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Three kids in the yard.

Having fun.

(Especially Patrick.)

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I have finally finished reading Barbara Kingsolver’s book Animal, Vegetable, Miracle (review to come soon), and I’m excited to get to move on to some lighter reading. And since one good obsession deserves another, I’m moving from food and farming to…kitties!

I claimed an old paperback copy of Tailchaser’s Song that I found mainly because I was highly amused by the idea of a novel about cats. I didn’t realize I was getting myself into something so serious. Turns out Tailchaser has quite the fan club, and the novel itself is brimming with invented cat mythology, cat language, cat geography,  cat bravado, and funny cat names. It is rumored that it is being made into an animated film. It will be interesting to compare Tailchaser’s Song with Watership Down, which is the only other fictional novel I have read thus far in 2011.

I haven’t gotten into the meat of the story yet (still just starting on the introduction), but I wanted to share a poem from the very first pages of the book that I thought was clever, and indicative of all the things that cat-lovers love about cats.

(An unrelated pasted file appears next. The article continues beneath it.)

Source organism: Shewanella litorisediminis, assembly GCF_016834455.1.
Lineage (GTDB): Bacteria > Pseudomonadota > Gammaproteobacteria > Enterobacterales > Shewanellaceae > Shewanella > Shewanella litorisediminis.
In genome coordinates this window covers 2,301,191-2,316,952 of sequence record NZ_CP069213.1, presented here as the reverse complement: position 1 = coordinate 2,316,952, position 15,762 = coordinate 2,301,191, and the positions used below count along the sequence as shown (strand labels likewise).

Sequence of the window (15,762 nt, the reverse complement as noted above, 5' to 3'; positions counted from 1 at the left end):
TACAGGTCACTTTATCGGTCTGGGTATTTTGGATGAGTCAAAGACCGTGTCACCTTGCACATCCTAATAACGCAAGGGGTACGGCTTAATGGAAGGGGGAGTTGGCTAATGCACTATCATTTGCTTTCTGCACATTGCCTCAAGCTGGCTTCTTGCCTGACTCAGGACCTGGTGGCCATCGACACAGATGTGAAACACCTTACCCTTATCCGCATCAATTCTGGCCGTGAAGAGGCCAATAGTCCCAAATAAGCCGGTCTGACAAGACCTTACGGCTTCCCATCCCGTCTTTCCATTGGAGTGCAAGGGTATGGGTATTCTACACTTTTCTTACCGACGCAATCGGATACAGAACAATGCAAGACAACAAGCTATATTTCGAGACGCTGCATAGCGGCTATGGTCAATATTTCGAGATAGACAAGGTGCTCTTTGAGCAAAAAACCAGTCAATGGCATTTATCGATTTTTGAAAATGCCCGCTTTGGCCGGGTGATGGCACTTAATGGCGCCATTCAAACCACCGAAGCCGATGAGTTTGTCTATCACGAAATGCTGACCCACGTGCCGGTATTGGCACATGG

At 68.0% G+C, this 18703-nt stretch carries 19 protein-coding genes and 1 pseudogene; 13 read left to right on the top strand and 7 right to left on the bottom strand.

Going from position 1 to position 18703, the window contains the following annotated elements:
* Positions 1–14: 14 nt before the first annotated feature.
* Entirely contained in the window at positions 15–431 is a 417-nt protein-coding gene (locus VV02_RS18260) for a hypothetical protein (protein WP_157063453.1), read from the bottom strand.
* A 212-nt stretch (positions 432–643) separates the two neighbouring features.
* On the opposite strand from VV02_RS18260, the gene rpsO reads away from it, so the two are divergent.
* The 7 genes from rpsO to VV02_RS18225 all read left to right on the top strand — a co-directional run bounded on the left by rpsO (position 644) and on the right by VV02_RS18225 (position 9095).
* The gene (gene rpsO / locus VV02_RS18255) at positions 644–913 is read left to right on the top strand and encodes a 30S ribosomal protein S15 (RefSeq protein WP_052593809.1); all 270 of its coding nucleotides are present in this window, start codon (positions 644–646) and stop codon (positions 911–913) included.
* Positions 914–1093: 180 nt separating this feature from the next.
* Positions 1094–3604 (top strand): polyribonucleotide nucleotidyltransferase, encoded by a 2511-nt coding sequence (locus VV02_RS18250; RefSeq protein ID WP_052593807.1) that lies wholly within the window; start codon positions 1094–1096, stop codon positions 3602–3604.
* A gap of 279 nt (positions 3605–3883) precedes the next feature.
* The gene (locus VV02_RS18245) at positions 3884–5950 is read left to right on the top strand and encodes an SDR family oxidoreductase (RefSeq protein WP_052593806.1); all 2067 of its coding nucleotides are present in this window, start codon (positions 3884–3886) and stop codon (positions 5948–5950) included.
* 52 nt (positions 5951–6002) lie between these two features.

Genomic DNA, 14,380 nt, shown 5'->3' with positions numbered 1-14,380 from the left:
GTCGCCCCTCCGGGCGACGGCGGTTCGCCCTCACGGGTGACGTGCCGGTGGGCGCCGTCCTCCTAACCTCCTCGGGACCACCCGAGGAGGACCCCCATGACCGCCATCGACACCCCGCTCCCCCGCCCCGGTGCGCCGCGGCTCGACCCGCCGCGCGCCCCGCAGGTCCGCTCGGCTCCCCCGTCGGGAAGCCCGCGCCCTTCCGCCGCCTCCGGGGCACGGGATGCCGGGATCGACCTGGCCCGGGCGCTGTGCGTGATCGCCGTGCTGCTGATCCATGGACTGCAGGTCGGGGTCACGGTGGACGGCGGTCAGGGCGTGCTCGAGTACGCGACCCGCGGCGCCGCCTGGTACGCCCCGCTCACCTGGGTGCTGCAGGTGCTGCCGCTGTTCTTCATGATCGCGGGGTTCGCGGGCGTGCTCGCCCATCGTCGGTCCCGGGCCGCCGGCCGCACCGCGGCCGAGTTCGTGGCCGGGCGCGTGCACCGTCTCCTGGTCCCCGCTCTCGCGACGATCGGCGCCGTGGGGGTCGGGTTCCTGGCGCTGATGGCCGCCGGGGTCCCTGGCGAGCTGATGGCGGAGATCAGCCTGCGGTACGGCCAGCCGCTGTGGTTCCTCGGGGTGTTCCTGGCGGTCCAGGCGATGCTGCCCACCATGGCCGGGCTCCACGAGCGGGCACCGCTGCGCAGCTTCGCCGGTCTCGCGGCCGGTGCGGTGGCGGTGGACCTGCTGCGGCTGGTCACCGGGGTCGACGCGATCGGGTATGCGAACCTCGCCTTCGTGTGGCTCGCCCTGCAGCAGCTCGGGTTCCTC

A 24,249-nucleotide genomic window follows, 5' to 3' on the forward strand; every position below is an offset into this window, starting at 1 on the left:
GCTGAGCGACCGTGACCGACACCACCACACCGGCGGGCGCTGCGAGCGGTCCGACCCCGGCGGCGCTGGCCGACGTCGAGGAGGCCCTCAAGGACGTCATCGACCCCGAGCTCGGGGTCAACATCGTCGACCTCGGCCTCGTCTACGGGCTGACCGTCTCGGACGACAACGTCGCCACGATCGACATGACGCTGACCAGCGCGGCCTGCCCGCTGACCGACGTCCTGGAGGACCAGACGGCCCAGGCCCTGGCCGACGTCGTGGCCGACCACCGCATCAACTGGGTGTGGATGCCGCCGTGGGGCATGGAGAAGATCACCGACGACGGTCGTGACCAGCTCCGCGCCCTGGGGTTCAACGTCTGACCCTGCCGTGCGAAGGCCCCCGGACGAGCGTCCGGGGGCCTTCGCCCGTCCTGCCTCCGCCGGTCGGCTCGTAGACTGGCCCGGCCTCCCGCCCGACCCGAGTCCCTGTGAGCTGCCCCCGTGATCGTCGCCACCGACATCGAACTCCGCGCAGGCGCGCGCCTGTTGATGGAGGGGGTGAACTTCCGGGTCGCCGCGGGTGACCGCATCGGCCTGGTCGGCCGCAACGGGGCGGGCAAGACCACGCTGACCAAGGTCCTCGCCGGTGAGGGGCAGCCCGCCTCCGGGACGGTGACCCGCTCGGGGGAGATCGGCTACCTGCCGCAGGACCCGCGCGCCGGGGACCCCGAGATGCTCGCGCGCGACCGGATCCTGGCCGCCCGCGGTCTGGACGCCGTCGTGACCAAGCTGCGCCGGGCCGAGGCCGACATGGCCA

This poem is written by an 18th century poet named Christopher Smart. Smart reportedly spent a substantial amount of his life in an asylum, after which he spent his last days in debtor’s prison. He wrote under names such as Kitty Smart, Mrs. Mary Midnight, and Ebenezer Pentweazle. This is his tribute to cats:

For I will consider my cat…

For at the first glance of the glory of God

            in the East he worships in his way.

For this is done by wreathing his body seven

            times around with elegant quickness…

For having done duty and received blessing

            he begins to consider himself.

For this he performs in ten degrees.

For first he looks upon his fore-paws to see

            if they are clean.

For secondly he kicks up behind to clear away there.

For thirdly he works it upon the stretch with

            the fore-paws extended.

For fourthly he sharpens his paws by wood.

For fifthly he washes himself.

For sixthly he rolls upon wash.

For seventhly he fleas himself, that he may